Parent Punishes Kid for Triggering a “Six Strikes” Piracy Alert

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The "six strikes" copyright alert system has claimed its first victory today. Tipped off by a copyright alert, a father found out that his kid was secretly sharing pirated material. The deviant behavior did not go unpunished and the parent in question ordered the teen to write a "note of apology" to the copyright holder, or else.

After years of negotiating and planning the “six strikes” copyright alert system finally went live in February.

Three months have passed since, and today the overseeing Center for Copyright Information has published a status update. The group explains that everything is going according to plan and highlights one particular case where the educational nature of the program came to fruition.

In a blog post CCI’s Executive Director Jill Lesser brings up a unique situation where a copyright alert triggered a fine example of a homebrew anti-piracy intervention.

“In one specific instance, a parent who was originally convinced he had received an Alert in error, found that his teenager had engaged in the behavior that triggered the Alert and had the teen write a note of apology,” Lesser writes.

While the parent’s initiative is not part of the six-strikes plan, Lesser appears to endorse the educational effort which is in line with the program’s main goal.


Overall there appears to be a very positive vibe surrounding the Copyright Alerts.

The CCI reports, for example, that ISP customer service lines have received “calls of appreciation” from thankful subscribers who had no clue that there were pirates using their connections. In addition, Lesser explains that the alerts also helped subscribers understand the risks of open Wi-Fi.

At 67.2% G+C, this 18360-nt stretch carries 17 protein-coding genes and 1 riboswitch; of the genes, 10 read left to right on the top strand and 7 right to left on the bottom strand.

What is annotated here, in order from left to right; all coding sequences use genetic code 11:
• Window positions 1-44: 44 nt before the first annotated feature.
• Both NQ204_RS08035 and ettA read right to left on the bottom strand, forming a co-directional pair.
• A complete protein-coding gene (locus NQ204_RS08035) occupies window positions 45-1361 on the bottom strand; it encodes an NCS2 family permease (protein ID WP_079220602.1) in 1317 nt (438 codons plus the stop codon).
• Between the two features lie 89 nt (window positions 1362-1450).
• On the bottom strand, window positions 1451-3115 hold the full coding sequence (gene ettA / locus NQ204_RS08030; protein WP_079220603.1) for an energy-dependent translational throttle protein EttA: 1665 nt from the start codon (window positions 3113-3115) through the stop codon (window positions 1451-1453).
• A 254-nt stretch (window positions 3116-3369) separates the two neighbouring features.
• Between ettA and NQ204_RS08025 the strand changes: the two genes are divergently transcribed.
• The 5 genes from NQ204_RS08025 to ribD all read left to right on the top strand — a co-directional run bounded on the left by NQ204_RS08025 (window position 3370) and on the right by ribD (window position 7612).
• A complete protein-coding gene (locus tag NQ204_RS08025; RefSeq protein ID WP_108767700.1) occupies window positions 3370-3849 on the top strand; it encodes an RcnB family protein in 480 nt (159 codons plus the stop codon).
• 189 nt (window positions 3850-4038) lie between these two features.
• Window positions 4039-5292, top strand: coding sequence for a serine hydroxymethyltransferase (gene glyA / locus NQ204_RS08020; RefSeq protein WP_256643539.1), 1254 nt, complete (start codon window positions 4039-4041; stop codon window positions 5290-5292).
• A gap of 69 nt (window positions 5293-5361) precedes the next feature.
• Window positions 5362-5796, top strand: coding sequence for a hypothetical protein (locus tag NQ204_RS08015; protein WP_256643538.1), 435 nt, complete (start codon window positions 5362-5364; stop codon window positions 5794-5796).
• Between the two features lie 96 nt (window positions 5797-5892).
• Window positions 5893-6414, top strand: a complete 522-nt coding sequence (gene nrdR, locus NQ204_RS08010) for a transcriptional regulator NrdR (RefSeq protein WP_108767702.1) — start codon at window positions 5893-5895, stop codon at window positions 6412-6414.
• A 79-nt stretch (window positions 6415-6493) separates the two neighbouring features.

“ISPs have been able to help consumers take the necessary steps to protect their accounts from being used for illegal behavior,” she writes.

Unfortunately the CCI is not yet ready to announce any public statistics detailing how many alerts have been sent out so far. However, Lesser does suggest that some subscribers have already reached the third stage, which means they have received more than four alerts.

“It’s still very early, but as predicted, there are many more first stage alerts than second stage alerts and – albeit based on only the limited data we have thus far – very few consumers are reaching the third, or mitigation, stage,” Lesser writes.

To us it would be a great surprise if someone has indeed reached the third stage. Thus far we have only heard from one person who received an alert and we weren’t able to find any mentions elsewhere on the Internet either.

We encourage readers who have received an alert, or know someone who has, to let us know. It is still a mystery what language is being used by most ISPs, and we would like to find out more.

Copies of apology letters are also more than welcome.


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